The failure drops Astra’s record to two successful orbital flights in seven attempts. A previous launch in Alaska in March was the first Astra mission to successfully deploy functioning satellites into orbit, following a flight from Cape Canaveral in February that failed during the stage and fairing separation sequence a few minutes after liftoff.

Four more TROPICS satellites are built and ready for launch on two more Astra rockets. Before Sunday’s mission, those launches were scheduled in late June and mid-July, just in time to have the fleet collecting data for the peak of the Atlantic hurricane season.

“The next two launches need to work,” Kemp tweeted after Sunday’s launch failure. “Our team understands what is at stake.”

“Only four of the spacecraft need to work, so two rockets need to work,” Zurbuchen said in a meeting of the National Academies’ Space Studies Board last week. “This is a different risk level than what we do in so many other things in which we kind of focus, flatten the risk, and pound it down as much as we can. And that is deliberate. It’s deliberate because speed matters when you’re in the innovation game, and we want new capabilities and new assets and new tools.”

It wasn’t immediately clear how the failure might impact the schedule for the remaining TROPICS missions, but NASA said in a statement it expects to “pause the launch effort with Astra” during the investigation into Sunday’s failure, which will be led by Astra and the Federal Aviation Administration.

“We recognize the risks inherent in a new launch provider and will lend our assistance as needed,” NASA said in a statement.

NASA selected TROPICS for development in 2016.

“We’ve designed the mission from the ground up to build in some robustness to failure,” said William Blackwell, principal investigator on the TROPICS mission from MIT Lincoln Laboratory. “The choice of six satellites was made to give us some margin. We only needed four to meet our baseline requirements, so we can tolerate failures of the satellite or failures of the launch, or whatever, and we can still meet our requirements.”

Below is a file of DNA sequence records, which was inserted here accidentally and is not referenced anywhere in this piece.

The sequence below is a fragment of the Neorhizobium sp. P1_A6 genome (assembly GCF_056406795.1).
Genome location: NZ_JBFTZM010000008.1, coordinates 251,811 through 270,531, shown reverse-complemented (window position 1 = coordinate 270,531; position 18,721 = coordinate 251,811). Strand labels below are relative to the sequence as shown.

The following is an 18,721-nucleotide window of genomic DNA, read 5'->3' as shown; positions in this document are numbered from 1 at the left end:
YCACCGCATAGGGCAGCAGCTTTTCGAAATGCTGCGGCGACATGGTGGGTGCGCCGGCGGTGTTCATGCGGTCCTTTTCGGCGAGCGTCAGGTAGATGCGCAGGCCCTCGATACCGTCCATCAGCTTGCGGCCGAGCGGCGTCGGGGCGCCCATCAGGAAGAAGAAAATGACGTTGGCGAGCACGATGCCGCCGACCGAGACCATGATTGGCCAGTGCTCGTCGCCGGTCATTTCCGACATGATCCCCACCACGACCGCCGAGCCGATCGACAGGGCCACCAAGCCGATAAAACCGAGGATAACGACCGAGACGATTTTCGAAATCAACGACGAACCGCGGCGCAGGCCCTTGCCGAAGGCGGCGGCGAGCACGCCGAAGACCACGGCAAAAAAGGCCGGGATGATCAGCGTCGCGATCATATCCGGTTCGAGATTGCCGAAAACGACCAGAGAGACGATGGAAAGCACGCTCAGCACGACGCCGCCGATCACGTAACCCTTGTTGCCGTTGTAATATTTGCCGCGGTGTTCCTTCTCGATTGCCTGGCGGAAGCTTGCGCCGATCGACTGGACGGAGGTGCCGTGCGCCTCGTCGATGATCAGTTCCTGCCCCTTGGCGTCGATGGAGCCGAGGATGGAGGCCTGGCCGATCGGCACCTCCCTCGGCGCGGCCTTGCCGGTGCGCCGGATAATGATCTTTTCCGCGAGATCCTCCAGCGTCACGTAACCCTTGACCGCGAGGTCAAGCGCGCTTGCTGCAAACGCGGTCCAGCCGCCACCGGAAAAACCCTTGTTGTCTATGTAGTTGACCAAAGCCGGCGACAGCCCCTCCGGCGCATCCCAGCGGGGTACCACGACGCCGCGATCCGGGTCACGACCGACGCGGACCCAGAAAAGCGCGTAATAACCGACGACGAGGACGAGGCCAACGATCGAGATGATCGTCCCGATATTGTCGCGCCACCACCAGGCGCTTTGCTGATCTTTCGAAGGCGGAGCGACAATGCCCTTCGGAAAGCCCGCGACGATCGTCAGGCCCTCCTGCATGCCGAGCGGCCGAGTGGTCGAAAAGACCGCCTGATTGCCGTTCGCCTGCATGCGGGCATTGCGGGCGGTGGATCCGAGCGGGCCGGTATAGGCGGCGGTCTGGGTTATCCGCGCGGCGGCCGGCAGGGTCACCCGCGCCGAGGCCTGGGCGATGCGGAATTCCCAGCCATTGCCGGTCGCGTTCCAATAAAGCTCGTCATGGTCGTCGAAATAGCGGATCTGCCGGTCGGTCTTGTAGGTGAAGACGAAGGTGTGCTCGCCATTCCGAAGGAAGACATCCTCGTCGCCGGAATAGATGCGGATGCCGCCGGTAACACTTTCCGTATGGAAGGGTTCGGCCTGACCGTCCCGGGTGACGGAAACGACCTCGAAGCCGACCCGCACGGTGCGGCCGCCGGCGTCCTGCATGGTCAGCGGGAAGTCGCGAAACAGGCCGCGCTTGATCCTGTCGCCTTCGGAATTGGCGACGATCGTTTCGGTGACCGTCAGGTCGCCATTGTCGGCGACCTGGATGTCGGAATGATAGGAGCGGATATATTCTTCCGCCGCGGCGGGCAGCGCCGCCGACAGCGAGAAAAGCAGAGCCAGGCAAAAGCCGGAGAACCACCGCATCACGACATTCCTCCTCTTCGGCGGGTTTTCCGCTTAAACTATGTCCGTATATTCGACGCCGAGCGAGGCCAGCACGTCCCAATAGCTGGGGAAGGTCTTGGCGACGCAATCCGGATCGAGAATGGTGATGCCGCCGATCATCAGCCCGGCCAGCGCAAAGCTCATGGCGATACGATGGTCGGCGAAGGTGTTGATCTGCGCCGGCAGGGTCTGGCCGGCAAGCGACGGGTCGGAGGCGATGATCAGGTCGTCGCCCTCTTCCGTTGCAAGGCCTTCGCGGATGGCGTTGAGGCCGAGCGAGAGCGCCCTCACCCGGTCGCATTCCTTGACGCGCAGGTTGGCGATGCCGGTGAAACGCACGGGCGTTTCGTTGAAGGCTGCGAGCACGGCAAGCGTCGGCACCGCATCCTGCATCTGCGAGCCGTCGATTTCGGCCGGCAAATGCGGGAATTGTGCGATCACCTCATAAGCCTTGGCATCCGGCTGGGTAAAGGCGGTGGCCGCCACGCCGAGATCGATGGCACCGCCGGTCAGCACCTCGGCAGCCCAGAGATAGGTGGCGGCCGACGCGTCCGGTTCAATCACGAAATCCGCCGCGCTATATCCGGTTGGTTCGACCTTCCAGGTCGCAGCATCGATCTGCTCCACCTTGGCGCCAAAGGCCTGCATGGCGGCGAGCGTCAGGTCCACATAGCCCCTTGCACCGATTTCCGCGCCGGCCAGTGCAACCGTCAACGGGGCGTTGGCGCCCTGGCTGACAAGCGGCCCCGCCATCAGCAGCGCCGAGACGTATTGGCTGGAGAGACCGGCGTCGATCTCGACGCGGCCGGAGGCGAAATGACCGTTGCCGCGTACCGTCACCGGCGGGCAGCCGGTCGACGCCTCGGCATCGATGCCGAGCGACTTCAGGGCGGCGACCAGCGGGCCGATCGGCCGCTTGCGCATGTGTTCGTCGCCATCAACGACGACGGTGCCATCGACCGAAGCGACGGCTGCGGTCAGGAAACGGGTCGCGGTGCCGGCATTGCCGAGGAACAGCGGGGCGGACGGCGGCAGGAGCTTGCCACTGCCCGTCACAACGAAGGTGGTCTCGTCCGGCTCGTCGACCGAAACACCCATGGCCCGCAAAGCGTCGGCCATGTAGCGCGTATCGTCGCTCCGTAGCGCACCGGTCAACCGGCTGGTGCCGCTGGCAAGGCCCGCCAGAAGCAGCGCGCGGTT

Artist’s illustration of two TROPICS satellites collecting data on hurricanes. Credit: NASA

“We’re trying to make improved observations of tropical cyclones,” Blackwell said in an pre-launch interview. “And what we’re really trying to characterize is the fundamental thermodynamic environment around the storm. So that’s things like the temperature, and the amount of moisture and precipitation intensity, and the structure around the storm.

“Those are important variables because they can be related to the intensity of the storm, and even potential for future intensification,” Blackwell said. “So we’re trying to make those measurements with relatively high revisit. That’s really the key new feature that the TROPICS constellation provides, is improved revisit of the storms.

“We’ll get, roughly every hour, a new image of the storm, and that’s about a factor of five-to-eight better than what we get today,” he said. “With these new measurements of rapidly updated imagery, we hope that that will help us understand the storm better, and ultimately lead to better forecasting of the hurricane track and intensity.”

TROPICS stands for Time-Resolved Observations of Precipitation structure and storm Intensity with a Constellation of Smallsats. The mission has a total cost of approximately $40 million, according to NASA. That includes $32 million for the spacecraft, instrument development, and post-launch operations, and the $8 million contract for three launches with Astra.

The TROPICS satellites were built by Blue Canyon Technologies in Boulder, Colorado.

“One of them weighs about 10 pounds, and is about the size of a loaf of bread,” Blackwell said. “So these are relatively inexpensive to build and test, and we can make them fairly rapidly, and they’re relatively inexpensive to launch.”

Each TROPICS satellite has a single instrument. A microwave radiometer, about the size of a coffee cup and spinning 30 times per minute, will create images of tropical cyclones, collect temperature measurements, and gather vertical profiles of moisture through the atmosphere.